Meadow Mueller 07/2003 - 04/2015

Meadow Mueller 07/2003 - 04/2015

April 26, 2010

Guess What We Saw?

So, just as my title says... guess what we saw?

Okay, no point in playing a guessing game, it might take us days to finish.

On Saturday April 24, 2010, we saw our first wild, non-captive, Great Horned Owl. Holy schnikes! It was awesome! Talk about a massive bird of prey!

We were out in some woods near Oshawa and a friendly soul, whom we asked what he had seen, shared with us a rough idea on where an Owl had been spotted. We trekked about, enjoying the woods, and eventually found the an area that appeared much like his description... and then we found the landmark he had mentioned (a bench) and seconds later we were looking up at this Great Horned Owl sleeping in the tree. We were in awe! What was really funny is when locals passed us, asked us what we were looking at, we said "that Owl" and they replied with "oh yeah, there it is" with about as much enthusiasm as someone asking another to "please pass the salt"... and then they walked on.

We didn't stay for very long, looking up at this sleeping majestic giant as there seems to be some etiquette with Owl watching... it has been said to not disturb them and this means no flash photography, no hanging around for more than a few minutes, no yelling or phishing to try and get it's attention, no baiting (throwing live rodents out to see it come down for a feed)... stuff like that. Unfortunately these things do happen and in some cases the Owl becomes stressed, hurt or even killed. I have two stories of Owls that were killed by people baiting them for that prized shot. It's just stupid and horrible.

So, we gazed upon it through binoculars, I got the camera out and took 15 pics or so, using different settings but never the flash. I only hoped I got one really decent pic of him; and I think I did succeed.

As we left, we saw another with binoculars wandering about, I guess we payed it forward and showed this man the Owl. He was quite happy with this sighting as well.

Here are some cool facts about the Great Horned Owl... learn along with me as this is very new to me also.

- The Great Horned Owl is the only animal that regularly eats skunks. (I wonder how that is possible or even pleasurable with that scent bag?)

- The Great Horned Owl will take large prey, even other raptorial birds. It regularly kills and eats other owls, and is an important predator on nestling Ospreys. The reintroduction of Peregrine Falcons has been hampered in some areas by owls killing both adult and nestling falcons.

- The Great Horned Owl is a regular victim of harassment from flocks of American Crows. Crows congregate from long distances to mob owls, and may continue yelling at them for hours. The enmity of the crows is well earned, however, as the owl is probably the most important predator on adult crows and nestlings.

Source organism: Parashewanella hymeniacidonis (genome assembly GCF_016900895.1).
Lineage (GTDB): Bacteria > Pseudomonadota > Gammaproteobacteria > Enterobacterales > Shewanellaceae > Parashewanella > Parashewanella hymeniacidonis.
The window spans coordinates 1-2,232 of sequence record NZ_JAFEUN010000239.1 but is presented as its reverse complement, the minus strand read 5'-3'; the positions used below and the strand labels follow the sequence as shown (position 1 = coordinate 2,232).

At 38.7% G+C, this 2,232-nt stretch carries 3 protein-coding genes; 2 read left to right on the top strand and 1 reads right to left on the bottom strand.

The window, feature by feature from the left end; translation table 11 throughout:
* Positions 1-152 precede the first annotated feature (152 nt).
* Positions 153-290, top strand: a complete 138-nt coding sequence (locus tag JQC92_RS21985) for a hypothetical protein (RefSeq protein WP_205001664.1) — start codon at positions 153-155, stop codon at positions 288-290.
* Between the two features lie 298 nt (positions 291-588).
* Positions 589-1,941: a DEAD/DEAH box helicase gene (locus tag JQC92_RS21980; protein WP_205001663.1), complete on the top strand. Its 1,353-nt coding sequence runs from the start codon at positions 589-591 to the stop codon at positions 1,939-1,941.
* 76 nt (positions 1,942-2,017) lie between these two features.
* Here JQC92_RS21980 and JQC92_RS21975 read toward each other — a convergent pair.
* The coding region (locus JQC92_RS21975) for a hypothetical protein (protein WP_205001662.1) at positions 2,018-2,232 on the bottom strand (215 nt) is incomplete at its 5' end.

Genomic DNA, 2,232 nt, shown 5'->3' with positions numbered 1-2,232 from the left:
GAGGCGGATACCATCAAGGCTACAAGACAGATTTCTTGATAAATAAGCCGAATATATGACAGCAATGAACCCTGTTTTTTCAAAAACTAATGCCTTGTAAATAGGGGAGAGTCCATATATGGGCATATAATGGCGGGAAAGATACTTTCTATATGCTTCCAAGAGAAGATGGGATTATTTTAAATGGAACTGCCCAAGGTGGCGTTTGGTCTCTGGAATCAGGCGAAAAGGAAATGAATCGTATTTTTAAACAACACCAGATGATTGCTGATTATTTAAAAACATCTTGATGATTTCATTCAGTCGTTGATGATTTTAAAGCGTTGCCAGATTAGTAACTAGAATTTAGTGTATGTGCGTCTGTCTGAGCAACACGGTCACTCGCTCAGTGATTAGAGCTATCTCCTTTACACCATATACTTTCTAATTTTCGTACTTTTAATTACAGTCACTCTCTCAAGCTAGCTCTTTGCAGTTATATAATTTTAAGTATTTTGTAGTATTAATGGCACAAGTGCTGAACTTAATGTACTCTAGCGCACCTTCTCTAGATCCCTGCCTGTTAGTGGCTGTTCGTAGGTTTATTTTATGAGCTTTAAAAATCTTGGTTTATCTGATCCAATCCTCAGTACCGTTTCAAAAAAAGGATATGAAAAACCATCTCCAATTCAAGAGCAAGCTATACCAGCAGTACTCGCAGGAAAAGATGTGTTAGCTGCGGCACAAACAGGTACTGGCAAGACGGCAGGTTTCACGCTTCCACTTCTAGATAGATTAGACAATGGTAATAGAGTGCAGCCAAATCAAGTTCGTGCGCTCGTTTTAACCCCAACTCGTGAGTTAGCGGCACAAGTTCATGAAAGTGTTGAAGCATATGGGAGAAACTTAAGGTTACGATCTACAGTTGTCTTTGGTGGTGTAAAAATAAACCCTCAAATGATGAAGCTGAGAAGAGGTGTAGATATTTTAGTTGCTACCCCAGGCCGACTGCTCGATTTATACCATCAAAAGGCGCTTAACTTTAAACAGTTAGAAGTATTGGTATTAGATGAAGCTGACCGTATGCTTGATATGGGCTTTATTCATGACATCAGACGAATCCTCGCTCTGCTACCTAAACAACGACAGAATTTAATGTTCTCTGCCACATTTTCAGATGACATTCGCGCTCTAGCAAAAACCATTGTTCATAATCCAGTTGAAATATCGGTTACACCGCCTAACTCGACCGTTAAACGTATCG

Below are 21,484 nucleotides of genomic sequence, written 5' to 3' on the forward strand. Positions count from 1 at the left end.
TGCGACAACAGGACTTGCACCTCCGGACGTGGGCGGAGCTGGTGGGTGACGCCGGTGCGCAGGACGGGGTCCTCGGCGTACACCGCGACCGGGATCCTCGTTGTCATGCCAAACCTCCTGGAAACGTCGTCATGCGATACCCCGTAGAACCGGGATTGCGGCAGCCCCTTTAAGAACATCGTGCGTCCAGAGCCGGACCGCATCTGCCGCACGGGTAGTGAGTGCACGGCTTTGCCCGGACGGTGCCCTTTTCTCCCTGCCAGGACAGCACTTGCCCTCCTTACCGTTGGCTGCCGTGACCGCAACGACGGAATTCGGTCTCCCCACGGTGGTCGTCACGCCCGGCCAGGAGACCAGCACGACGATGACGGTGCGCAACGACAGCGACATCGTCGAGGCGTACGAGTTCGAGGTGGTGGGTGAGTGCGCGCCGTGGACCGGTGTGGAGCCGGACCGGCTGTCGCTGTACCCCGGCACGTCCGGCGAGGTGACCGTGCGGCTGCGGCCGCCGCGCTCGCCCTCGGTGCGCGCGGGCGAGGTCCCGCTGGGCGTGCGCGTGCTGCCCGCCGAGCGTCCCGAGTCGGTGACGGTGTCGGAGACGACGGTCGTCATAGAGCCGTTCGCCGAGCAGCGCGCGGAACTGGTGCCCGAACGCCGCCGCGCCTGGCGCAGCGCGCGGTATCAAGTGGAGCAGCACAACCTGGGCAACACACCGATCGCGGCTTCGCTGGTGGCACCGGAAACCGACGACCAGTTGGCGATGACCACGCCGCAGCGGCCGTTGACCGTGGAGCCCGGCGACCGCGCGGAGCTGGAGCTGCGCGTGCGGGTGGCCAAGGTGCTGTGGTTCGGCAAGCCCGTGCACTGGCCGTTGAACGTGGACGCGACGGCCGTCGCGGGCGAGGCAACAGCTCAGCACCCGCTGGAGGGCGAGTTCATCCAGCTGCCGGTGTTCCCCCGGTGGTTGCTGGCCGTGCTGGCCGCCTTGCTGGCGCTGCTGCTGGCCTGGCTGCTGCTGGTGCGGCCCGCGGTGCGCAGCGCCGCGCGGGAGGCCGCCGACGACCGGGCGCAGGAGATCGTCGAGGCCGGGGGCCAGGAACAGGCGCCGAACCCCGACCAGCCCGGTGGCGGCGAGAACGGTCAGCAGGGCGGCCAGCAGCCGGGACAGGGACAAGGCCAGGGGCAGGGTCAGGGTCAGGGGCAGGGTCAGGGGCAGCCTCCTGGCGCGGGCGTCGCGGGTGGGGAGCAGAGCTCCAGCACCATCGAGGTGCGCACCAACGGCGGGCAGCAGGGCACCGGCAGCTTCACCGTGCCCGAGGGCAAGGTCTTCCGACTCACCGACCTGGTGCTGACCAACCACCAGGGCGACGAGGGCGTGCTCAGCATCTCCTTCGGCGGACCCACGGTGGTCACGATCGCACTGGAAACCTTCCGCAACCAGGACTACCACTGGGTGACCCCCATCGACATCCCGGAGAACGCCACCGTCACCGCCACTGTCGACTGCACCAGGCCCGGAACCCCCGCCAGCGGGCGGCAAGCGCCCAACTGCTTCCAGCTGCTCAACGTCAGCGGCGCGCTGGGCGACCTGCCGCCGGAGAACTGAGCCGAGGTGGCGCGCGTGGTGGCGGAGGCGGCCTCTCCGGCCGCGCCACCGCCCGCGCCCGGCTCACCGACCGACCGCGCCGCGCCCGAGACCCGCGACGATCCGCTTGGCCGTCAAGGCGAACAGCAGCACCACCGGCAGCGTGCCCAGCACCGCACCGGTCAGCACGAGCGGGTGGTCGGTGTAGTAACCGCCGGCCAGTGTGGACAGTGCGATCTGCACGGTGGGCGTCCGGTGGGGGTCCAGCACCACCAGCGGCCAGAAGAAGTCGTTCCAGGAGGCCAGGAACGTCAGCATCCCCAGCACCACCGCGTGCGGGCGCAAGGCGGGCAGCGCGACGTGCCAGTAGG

April 14, 2010

Shooting My World of Late (not much to say).

Hey all... so, I've not been up to much lately for various reasons but thought I would share my best pics of the last couple weeks, with a bit on where, what, who, why, whatever. Enjoy! If you are coming in from the Facebook link, you may have seen some of these on my wall... sorry.

We are well into Spring now and so many Red Winged Blackbirds have returned the last 6 weeks. It's mostly males who arrive first, setting up nesting territories, preparing for the arrival of the females. The males are incredibly vocal right now so this is a very familiar sight (male calling) and it was my challenge this Spring to get some "call shots".

This has to be one of my best Downy woodpecker shots ever! I am so happy with it that it is most likely going to make our 2011 wall calendar. He was hanging around me in Lambton Woods one afternoon.

This Blue Jay was also keeping an eye on me in Lambton. I had a bag full of sunflower seeds and peanuts... and the birds were all very well aware!

A few Saturdays ago, Angie and I took off to check a "Heronry" not too far out of the city in the north/east section. It was a remarkable sight, seeing at least 2 dozen pairs of Herons nesting in the trees together. The next time we decide to check them out, it will be on the other end of the day, near dusk, and the sun well behind us for easier viewing.

At the same location of the "Heronry" I saw my first Killdear in a farm field. Interesting birds. I've heard their calls around the house, since railroad tracks are very near (they hang out by them) and now I've even seen them since I am aware of them now.

I'm sorry, those Red Wings are beautiful birds. I am so happy to see them again... I love Spring! They are my true sign of the season.

Another one I don't get tired of seeing... the Northern Cardinal. The boys get so much recognition so here's to the females!

I'm along one of the paths in Lambton Woods and noticed this female Downy Woodpecker following me, getting nearer, looking at me, almost like making eye contact, to get my attention. I held out my hand full of peanut bits and seeds and in she landed for a feed not once but nine times overall! It probably would have been more if a stupid dog owner with their unleashed rowdy pup hadn't come along and ruined our moment.